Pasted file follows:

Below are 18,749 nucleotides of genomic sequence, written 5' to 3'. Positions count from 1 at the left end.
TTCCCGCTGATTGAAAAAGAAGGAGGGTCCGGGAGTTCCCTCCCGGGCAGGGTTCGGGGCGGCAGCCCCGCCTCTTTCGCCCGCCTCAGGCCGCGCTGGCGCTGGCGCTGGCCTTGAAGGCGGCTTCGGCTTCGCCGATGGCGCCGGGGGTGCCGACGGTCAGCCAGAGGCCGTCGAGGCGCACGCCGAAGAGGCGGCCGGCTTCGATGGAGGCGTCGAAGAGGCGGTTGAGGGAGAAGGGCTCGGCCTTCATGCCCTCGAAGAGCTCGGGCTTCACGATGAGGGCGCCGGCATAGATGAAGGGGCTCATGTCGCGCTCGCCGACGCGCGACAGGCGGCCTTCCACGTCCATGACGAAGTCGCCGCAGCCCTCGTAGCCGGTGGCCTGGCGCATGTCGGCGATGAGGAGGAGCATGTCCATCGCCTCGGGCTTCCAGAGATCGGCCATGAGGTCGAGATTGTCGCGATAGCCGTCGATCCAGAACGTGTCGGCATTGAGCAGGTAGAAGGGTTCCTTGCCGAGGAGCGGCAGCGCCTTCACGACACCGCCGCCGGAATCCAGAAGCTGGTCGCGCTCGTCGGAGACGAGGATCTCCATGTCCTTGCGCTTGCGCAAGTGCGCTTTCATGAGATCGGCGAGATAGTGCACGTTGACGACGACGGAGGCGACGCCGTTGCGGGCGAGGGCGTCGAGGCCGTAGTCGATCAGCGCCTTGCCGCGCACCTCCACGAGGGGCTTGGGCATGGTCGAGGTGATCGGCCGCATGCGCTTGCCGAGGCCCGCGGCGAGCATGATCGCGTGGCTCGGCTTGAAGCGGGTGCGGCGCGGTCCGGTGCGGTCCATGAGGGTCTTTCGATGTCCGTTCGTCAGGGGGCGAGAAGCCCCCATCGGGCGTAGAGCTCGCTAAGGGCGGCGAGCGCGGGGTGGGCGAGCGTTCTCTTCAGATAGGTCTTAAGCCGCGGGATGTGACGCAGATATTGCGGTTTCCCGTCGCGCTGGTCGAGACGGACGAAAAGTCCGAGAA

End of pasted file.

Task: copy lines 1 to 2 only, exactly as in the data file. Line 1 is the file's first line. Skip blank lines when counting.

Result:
Below are 18,749 nucleotides of genomic sequence, written 5' to 3'. Positions count from 1 at the left end.
TTCCCGCTGATTGAAAAAGAAGGAGGGTCCGGGAGTTCCCTCCCGGGCAGGGTTCGGGGCGGCAGCCCCGCCTCTTTCGCCCGCCTCAGGCCGCGCTGGCGCTGGCGCTGGCCTTGAAGGCGGCTTCGGCTTCGCCGATGGCGCCGGGGGTGCCGACGGTCAGCCAGAGGCCGTCGAGGCGCACGCCGAAGAGGCGGCCGGCTTCGATGGAGGCGTCGAAGAGGCGGTTGAGGGAGAAGGGCTCGGCCTTCATGCCCTCGAAGAGCTCGGGCTTCACGATGAGGGCGCCGGCATAGATGAAGGGGCTCATGTCGCGCTCGCCGACGCGCGACAGGCGGCCTTCCACGTCCATGACGAAGTCGCCGCAGCCCTCGTAGCCGGTGGCCTGGCGCATGTCGGCGATGAGGAGGAGCATGTCCATCGCCTCGGGCTTCCAGAGATCGGCCATGAGGTCGAGATTGTCGCGATAGCCGTCGATCCAGAACGTGTCGGCATTGAGCAGGTAGAAGGGTTCCTTGCCGAGGAGCGGCAGCGCCTTCACGACACCGCCGCCGGAATCCAGAAGCTGGTCGCGCTCGTCGGAGACGAGGATCTCCATGTCCTTGCGCTTGCGCAAGTGCGCTTTCATGAGATCGGCGAGATAGTGCACGTTGACGACGACGGAGGCGACGCCGTTGCGGGCGAGGGCGTCGAGGCCGTAGTCGATCAGCGCCTTGCCGCGCACCTCCACGAGGGGCTTGGGCATGGTCGAGGTGATCGGCCGCATGCGCTTGCCGAGGCCCGCGGCGAGCATGATCGCGTGGCTCGGCTTGAAGCGGGTGCGGCGCGGTCCGGTGCGGTCCATGAGGGTCTTTCGATGTCCGTTCGTCAGGGGGCGAGAAGCCCCCATCGGGCGTAGAGCTCGCTAAGGGCGGCGAGCGCGGGGTGGGCGAGCGTTCTCTTCAGATAGGTCTTAAGCCGCGGGATGTGACGCAGATATTGCGGTTTCCCGTCGCGCTGGTCGAGACGGACGAAAAGTCCGAGAA